6. 6. #marketingtomillennials: A guide to understanding today’s millennials 6 How to market to today’s millennials It’s about life stage, not age. You read that right. Drawing from our vast transactional data on millennials, we’re seeing—across all industries—that age doesn’t determine preferences and behaviors. What does matter is life stage. If you focus your marketing to millennials as a general group—or avoid them as a general group— you’re potentially failing to cultivate life-long customers. While age does play a role in some of the life stages, you really need to focus on stage, not age. Movement through the stages is fluid. These stages don’t necessarily happen chronologically, nor do all of them happen for all people, and they aren’t mutually exclusive. Even within the stages, it’s ultimately about the individual. To effectively market to millennials (or anyone really), forget about the age, think about the stage, learn everything you can about them and focus your efforts on creating segments of one.
  7. 7. #marketingtomillennials: A guide to understanding today’s millennials 7 Meet our 6 millennial stages #liveswithmom #puttingdownroots #imanadult #momlife #gettinhitched #butfirstletmetakeaselfie
  8. 8. 47% 22%47% 22% 29% 17% 11% 1%29% 17% 11% 1% 7% 11% 1%17% 11% 1% 8 #imanadult These people are just starting out, or just moving into taking responsibility as an adult. Millennials in this phase could be any age, as everyone gets their start in different ways and different times. They may be heading off to college, working one or more jobs or taking some time off to figure out what they want to do with their lives. –– Socially connected: Instagram, Snapchat, Twitter, Pinterest and Facebook. –– Values: Socially-aware, health-conscious, support causes. –– Millennials are the most educated generation in history. 72% of 21–34 year-olds have some college or higher. But that doesn’t mean they are all gainfully employed. While very educated, being unemployed and underemployed are still a major source of stress. Biggest spend categories (% of annual wallet) Apparel Home décor Educational/office supplies Entertainment 29% 17% 11% 1% 5.3x more likely to purchase health food 9x more likely to purchase academic resources 2.6x more likely to visit credit/ debit and loan sites These millennials are: Healthfood Millennials and social media of millennials (18–24 years old) have recent Facebook activity in the last 7 days are influenced to make purchase decisions based on their friends’ social activity 47% 22%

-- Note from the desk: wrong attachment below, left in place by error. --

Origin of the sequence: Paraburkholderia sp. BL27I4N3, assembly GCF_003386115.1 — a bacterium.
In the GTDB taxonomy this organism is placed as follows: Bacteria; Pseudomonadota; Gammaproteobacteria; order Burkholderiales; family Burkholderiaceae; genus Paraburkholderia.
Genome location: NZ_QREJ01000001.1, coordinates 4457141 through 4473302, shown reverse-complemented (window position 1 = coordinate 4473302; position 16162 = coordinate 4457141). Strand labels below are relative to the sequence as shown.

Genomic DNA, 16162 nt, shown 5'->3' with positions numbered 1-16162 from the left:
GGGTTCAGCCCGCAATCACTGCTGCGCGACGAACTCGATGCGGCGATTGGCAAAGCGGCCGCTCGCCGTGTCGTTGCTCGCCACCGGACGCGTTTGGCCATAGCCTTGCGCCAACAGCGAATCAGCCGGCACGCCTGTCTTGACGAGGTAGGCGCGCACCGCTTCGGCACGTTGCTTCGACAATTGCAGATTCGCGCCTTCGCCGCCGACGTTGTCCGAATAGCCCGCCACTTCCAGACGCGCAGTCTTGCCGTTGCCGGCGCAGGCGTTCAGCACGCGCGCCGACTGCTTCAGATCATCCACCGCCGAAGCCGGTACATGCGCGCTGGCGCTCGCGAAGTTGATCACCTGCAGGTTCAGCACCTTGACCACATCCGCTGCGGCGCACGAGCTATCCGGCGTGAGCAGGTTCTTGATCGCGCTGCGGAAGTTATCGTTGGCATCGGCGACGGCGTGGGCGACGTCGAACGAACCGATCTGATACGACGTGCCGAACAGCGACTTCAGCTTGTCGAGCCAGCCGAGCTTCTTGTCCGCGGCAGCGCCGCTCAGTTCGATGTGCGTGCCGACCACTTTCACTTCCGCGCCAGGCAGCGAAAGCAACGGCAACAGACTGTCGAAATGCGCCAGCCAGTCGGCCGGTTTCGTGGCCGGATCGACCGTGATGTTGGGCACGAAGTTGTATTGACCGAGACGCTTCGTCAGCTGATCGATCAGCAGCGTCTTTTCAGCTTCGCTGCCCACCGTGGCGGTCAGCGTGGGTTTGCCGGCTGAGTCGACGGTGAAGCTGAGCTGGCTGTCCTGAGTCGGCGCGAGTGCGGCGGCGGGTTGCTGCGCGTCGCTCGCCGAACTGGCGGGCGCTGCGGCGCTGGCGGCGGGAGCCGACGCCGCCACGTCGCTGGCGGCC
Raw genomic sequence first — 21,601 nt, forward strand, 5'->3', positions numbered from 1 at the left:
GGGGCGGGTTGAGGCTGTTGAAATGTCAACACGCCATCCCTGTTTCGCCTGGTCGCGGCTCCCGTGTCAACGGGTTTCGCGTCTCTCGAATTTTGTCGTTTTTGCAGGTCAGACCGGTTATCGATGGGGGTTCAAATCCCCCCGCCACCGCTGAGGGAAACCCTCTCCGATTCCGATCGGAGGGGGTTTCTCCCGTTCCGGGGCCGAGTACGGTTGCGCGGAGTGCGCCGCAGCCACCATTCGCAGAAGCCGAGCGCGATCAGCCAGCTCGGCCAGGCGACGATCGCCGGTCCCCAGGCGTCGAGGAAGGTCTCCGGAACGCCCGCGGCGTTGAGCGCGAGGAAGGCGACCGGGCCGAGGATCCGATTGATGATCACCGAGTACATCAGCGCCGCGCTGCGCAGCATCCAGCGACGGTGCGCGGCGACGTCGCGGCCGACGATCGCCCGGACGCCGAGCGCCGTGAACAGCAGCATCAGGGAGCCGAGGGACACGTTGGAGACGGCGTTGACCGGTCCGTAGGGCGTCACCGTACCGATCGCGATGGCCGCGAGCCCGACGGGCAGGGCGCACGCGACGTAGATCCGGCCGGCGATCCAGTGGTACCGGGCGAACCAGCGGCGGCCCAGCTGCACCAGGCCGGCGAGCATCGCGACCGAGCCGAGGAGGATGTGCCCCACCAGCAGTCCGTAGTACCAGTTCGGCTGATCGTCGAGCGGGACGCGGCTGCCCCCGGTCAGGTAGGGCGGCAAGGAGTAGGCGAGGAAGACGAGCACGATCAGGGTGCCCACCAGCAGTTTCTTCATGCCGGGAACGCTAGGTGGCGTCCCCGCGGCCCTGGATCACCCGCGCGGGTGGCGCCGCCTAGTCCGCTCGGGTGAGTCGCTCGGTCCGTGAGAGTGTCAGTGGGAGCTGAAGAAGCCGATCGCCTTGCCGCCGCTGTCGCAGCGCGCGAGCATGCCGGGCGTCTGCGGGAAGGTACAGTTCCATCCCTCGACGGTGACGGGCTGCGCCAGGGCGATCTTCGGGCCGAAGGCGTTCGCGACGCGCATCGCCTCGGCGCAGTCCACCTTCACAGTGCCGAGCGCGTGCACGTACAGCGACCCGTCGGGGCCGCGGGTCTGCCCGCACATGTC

9. 9. 41% 8% 5% 41% 8% 5% 1% 41% 8% 5% 1% #marketingtomillennials: A guide to understanding today’s millennials 9 #liveswithmom This group, who we affectionately dub the Subterraneans, is a growing group of millennials who live with their parents. They are the people depicted in the movies as your basement dwellers— some for a very short time period, others for longer—who are often perceived as unable to function as adults. In reality, the rising cost of education, competitive job market and the longer time it takes to reach self-sufficiency (compared to other generations) have sent many millennials back to their parents’ houses until they feel ready to go out on their own. Subterraneans, while typically viewed as post-college, can be any age. Every generation has included a group of Subterraneans, but with millennials, we’re seeing this trend become more common, and for longer. –– Subterraneans are commonly millennials of European descent with families who have established households with higher income, net worth and livable square footage. For these people, home is comfortable. They may have their own living spaces, freedom to come and go as they please and little to no financial requirements. Leaving home means downgrading their lifestyle, since they can’t afford the luxuries they’ve come accustomed to, so they stay longer (perhaps longer than the Subterraneans of prior generations). –– Millennials from ethnically-diverse or lower income families, especially with smaller residences, are less likely to be Subterraneans. –– Values: High-speed internet for gaming, entertainment, computer use and social media. –– Spend: Subterraneans spend less of their share of wallet on rent and household expenses, meaning they have more to spend on themselves and others. Remember that they won’t be Subterraneans forever so these spend patterns can’t be expected in the future once their share of wallet changes. Apparel & accessories Gifts Sports, outdoor & recreation Travel 5% 8% 1% Biggest spend categories 41% 8% 5% 41%